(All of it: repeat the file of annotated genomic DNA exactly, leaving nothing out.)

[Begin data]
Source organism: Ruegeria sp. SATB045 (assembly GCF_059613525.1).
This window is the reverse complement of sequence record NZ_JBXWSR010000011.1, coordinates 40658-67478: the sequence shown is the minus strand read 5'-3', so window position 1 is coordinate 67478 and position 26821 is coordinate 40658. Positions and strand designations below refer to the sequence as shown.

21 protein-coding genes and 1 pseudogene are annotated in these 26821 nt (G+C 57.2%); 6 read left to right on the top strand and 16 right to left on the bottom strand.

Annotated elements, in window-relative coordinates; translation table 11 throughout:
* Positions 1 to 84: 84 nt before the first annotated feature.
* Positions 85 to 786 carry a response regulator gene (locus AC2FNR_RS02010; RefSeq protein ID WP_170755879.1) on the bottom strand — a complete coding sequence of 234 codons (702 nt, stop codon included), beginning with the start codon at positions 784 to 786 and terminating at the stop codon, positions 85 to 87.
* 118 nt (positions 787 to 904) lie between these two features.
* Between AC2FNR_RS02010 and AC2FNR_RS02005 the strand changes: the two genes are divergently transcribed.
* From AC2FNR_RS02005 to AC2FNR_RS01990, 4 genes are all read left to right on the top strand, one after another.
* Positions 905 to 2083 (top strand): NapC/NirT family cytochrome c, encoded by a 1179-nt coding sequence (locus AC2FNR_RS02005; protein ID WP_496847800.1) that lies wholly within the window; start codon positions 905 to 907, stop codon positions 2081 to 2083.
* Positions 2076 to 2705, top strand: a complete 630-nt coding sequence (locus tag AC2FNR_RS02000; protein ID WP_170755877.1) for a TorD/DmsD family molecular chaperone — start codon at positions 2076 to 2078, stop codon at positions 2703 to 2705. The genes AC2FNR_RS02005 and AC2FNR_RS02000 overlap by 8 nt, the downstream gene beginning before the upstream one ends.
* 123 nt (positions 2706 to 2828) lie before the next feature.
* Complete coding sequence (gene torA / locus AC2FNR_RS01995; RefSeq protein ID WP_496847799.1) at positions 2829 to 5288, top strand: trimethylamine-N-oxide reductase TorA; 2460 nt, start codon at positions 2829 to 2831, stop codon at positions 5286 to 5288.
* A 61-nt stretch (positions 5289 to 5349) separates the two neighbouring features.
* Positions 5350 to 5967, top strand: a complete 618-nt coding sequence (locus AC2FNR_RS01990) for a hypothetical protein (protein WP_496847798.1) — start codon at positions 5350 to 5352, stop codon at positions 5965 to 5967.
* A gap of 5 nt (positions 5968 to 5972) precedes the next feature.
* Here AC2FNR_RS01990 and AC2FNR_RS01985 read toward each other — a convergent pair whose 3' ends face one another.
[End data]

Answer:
Source organism: Ruegeria sp. SATB045 (assembly GCF_059613525.1).
This window is the reverse complement of sequence record NZ_JBXWSR010000011.1, coordinates 40658-67478: the sequence shown is the minus strand read 5'-3', so window position 1 is coordinate 67478 and position 26821 is coordinate 40658. Positions and strand designations below refer to the sequence as shown.

21 protein-coding genes and 1 pseudogene are annotated in these 26821 nt (G+C 57.2%); 6 read left to right on the top strand and 16 right to left on the bottom strand.

Annotated elements, in window-relative coordinates; translation table 11 throughout:
* Positions 1 to 84: 84 nt before the first annotated feature.
* Positions 85 to 786 carry a response regulator gene (locus AC2FNR_RS02010; RefSeq protein ID WP_170755879.1) on the bottom strand — a complete coding sequence of 234 codons (702 nt, stop codon included), beginning with the start codon at positions 784 to 786 and terminating at the stop codon, positions 85 to 87.
* 118 nt (positions 787 to 904) lie between these two features.
* Between AC2FNR_RS02010 and AC2FNR_RS02005 the strand changes: the two genes are divergently transcribed.
* From AC2FNR_RS02005 to AC2FNR_RS01990, 4 genes are all read left to right on the top strand, one after another.
* Positions 905 to 2083 (top strand): NapC/NirT family cytochrome c, encoded by a 1179-nt coding sequence (locus AC2FNR_RS02005; protein ID WP_496847800.1) that lies wholly within the window; start codon positions 905 to 907, stop codon positions 2081 to 2083.
* Positions 2076 to 2705, top strand: a complete 630-nt coding sequence (locus tag AC2FNR_RS02000; protein ID WP_170755877.1) for a TorD/DmsD family molecular chaperone — start codon at positions 2076 to 2078, stop codon at positions 2703 to 2705. The genes AC2FNR_RS02005 and AC2FNR_RS02000 overlap by 8 nt, the downstream gene beginning before the upstream one ends.
* 123 nt (positions 2706 to 2828) lie before the next feature.
* Complete coding sequence (gene torA / locus AC2FNR_RS01995; RefSeq protein ID WP_496847799.1) at positions 2829 to 5288, top strand: trimethylamine-N-oxide reductase TorA; 2460 nt, start codon at positions 2829 to 2831, stop codon at positions 5286 to 5288.
* A 61-nt stretch (positions 5289 to 5349) separates the two neighbouring features.
* Positions 5350 to 5967, top strand: a complete 618-nt coding sequence (locus AC2FNR_RS01990) for a hypothetical protein (protein WP_496847798.1) — start codon at positions 5350 to 5352, stop codon at positions 5965 to 5967.
* A gap of 5 nt (positions 5968 to 5972) precedes the next feature.
* Here AC2FNR_RS01990 and AC2FNR_RS01985 read toward each other — a convergent pair whose 3' ends face one another.